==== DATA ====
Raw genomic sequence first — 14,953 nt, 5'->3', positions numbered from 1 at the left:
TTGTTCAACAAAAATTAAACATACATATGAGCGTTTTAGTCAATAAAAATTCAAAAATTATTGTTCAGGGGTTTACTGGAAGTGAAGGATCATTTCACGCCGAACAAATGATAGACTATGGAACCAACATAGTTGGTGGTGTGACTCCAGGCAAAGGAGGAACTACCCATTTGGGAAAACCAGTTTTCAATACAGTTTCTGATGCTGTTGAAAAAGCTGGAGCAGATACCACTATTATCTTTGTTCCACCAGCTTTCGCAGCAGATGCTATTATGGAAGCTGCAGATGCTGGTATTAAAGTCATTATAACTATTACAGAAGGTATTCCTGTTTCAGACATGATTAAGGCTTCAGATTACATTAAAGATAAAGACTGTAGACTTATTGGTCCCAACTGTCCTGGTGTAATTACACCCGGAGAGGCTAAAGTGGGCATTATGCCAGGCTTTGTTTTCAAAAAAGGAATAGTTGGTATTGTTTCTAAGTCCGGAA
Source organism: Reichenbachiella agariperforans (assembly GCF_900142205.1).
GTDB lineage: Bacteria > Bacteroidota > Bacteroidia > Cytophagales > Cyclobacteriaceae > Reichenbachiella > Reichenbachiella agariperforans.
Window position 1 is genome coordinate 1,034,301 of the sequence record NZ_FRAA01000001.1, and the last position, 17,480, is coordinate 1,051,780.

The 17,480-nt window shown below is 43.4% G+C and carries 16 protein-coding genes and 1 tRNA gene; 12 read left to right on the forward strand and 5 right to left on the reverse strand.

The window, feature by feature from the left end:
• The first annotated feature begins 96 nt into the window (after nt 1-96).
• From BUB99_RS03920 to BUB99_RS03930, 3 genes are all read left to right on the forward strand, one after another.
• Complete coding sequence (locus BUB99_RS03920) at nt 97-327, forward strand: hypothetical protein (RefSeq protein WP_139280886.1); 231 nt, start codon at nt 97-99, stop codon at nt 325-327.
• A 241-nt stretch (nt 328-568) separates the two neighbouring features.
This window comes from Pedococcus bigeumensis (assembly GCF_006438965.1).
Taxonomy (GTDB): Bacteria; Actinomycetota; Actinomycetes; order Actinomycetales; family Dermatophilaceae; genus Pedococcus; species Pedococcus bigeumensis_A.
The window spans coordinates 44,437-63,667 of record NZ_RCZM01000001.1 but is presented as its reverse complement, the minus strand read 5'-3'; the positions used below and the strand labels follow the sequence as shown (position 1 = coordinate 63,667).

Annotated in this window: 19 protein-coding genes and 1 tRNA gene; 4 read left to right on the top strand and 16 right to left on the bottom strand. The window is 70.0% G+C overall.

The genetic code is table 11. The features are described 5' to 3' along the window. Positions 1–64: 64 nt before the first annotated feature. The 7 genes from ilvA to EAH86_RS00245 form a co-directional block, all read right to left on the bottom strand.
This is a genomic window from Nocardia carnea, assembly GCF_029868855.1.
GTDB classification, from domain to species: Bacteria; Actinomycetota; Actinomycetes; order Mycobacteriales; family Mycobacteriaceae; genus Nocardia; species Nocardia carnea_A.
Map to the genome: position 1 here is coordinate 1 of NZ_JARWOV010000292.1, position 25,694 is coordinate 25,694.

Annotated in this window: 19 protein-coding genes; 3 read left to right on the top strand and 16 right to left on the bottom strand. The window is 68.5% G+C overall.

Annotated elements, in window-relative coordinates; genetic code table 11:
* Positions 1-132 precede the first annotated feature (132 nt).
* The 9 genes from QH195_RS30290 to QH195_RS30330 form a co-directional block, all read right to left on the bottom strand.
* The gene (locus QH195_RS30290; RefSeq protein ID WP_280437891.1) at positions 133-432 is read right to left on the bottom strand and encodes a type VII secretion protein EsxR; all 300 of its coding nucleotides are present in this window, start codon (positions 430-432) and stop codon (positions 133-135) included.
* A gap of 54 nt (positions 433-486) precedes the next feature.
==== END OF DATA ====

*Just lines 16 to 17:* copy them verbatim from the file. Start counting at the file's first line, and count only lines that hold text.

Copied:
The genetic code is table 11. The features are described 5' to 3' along the window. Positions 1–64: 64 nt before the first annotated feature. The 7 genes from ilvA to EAH86_RS00245 form a co-directional block, all read right to left on the bottom strand.
This is a genomic window from Nocardia carnea, assembly GCF_029868855.1.